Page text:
The strength of support for the latter has, up until fairly recently, been found within a fairly niche school of environmental economics.  But this has, in recent years, changed driven in part by the birth of the Natural Capital Committee.

    Yesterday, the Natural Capital Committee – which reports to the Economic Affairs Committee - published its third report.

    Now, regular readers of this blog will know that I am fan of this Committee (so much so that we seconded one of economists to work a ley component of this report), but I think that the latest report is the most impressive and important.  Previous reports outlined trends in the state of our natural assets and established a framework for analysis.  This one goes further and proposes nine recommendations for the future management of the UK’s natural capital.

    You should have a read (here) - even if only the summary.  It's very good!

    What excites me about the report is its ambition.  It goes well beyond recommending protecting what we currently have to calls for restoring what has been lost. And for doing so within a generation.  Not only does the report  demonstrate how habitat restoration will enhance our wellbeing and prosperity, it also demonstrates that ambitious plans to restore our woodlands, peatlands and coast also makes good economic sense.  I am sure that many of these messages will be reinforced in Tony Juniper's new book, What Nature Does for Britain (out next month).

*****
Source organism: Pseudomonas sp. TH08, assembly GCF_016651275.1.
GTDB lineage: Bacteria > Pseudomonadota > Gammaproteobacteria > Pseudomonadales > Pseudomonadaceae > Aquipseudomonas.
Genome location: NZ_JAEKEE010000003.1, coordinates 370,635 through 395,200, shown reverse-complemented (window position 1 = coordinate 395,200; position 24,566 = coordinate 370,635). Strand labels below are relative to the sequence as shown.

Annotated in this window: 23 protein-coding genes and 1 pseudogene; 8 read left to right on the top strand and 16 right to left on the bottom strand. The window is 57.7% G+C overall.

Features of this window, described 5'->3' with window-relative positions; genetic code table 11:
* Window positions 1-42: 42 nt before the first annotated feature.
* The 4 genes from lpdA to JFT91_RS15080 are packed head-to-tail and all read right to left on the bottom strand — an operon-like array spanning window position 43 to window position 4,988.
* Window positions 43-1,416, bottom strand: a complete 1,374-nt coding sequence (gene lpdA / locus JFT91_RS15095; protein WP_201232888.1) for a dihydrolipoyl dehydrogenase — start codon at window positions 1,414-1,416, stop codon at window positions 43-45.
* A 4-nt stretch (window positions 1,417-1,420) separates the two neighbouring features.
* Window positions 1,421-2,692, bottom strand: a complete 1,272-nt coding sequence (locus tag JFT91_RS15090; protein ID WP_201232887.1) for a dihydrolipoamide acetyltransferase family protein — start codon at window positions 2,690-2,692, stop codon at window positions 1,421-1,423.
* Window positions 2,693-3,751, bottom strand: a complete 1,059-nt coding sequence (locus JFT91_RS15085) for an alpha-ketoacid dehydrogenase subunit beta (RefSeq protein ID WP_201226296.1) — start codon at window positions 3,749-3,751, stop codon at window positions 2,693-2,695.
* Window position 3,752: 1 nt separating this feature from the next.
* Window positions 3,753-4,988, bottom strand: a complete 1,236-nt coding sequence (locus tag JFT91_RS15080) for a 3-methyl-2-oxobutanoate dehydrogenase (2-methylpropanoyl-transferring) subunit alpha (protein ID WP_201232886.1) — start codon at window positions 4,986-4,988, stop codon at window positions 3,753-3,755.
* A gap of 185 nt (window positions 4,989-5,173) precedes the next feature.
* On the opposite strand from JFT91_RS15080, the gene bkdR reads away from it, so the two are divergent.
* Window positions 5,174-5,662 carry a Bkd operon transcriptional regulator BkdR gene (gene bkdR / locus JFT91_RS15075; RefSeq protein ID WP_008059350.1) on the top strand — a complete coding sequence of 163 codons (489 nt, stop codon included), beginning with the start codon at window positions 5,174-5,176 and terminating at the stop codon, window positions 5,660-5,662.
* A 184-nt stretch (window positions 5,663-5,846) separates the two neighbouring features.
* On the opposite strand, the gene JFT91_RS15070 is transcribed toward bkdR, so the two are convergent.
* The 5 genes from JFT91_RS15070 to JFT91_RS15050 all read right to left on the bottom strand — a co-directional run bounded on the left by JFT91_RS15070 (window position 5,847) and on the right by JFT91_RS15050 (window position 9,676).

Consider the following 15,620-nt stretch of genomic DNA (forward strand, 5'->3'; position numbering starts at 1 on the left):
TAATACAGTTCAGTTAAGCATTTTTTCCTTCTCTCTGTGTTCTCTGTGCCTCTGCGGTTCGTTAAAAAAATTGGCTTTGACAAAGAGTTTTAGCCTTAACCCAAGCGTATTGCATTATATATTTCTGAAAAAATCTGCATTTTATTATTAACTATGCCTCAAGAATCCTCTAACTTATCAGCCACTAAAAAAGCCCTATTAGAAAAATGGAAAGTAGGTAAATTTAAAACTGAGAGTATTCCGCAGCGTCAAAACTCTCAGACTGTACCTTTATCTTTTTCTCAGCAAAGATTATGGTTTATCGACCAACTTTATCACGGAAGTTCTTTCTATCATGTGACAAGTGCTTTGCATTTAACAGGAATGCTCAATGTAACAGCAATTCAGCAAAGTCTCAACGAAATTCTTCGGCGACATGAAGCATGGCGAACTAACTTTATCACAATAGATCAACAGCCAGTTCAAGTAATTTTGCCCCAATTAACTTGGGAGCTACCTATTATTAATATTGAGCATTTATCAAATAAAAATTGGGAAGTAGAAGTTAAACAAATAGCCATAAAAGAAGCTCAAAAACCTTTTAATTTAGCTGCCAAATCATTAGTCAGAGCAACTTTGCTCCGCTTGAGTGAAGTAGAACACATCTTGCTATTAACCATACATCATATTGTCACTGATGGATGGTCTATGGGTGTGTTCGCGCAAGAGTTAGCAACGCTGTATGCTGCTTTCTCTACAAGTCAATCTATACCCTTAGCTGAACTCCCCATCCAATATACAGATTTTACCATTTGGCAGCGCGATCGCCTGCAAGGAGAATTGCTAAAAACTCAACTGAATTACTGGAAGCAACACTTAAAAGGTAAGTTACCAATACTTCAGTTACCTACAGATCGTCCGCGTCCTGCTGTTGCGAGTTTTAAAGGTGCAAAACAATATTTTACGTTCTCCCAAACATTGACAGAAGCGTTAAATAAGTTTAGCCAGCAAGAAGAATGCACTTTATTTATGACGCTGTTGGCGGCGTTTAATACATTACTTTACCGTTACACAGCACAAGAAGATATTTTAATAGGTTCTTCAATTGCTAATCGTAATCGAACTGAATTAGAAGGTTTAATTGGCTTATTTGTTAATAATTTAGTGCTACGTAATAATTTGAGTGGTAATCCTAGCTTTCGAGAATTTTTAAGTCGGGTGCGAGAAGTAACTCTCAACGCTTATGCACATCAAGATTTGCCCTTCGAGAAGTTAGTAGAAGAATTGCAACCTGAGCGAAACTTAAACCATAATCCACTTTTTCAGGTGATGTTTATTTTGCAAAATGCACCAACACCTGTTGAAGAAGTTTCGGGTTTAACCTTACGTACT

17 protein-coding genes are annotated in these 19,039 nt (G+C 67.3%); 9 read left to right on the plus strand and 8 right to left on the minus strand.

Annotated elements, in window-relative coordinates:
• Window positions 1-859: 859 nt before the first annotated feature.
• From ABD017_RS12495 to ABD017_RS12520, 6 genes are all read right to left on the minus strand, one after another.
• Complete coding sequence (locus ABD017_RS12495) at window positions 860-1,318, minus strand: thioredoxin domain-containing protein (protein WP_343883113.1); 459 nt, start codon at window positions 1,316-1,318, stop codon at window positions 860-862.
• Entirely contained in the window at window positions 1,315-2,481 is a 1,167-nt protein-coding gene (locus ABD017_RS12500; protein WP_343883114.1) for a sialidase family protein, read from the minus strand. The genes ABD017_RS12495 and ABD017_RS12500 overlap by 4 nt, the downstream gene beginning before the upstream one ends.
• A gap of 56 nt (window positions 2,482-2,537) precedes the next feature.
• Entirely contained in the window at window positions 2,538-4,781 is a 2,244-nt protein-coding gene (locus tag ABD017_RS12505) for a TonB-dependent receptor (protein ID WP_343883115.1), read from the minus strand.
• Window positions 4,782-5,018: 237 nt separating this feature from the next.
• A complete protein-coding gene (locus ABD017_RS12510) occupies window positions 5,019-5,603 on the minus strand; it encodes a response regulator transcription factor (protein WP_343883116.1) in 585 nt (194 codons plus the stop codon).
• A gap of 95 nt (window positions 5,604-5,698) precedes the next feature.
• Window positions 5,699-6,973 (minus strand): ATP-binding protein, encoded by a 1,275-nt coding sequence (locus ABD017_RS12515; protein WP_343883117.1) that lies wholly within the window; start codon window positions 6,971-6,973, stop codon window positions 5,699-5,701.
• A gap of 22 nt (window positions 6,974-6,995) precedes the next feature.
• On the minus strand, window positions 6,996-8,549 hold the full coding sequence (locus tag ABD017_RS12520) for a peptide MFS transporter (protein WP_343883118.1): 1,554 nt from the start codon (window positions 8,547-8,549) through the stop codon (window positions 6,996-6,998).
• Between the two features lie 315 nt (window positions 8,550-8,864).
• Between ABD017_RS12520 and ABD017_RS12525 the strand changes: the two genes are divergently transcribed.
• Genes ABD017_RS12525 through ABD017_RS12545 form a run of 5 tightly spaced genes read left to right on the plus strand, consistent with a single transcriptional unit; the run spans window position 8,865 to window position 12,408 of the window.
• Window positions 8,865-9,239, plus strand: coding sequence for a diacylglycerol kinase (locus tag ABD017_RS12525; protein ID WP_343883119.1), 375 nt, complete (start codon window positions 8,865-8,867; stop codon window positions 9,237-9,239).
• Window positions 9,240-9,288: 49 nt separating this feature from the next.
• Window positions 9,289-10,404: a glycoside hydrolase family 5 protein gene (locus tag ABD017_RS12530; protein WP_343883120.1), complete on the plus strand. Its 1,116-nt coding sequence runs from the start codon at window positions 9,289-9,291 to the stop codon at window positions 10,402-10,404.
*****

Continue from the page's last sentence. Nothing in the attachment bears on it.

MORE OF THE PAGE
The NCC report recommends the creation of a new, ambitious 25 year plan, based on a joint government, business and civil society strategy, to restore the 'nation’s natural capital stock'.  Many of the building blocks required to embed natural environment thinking within government decision making are included in the report.  A key recommendation is to include natural capital impacts explicitly within the National Infrastructure Plan.  It also says that decisions should be subject to a ‘mitigation’ hierarchy, so that build infrastructure minimises its impacts on the natural world.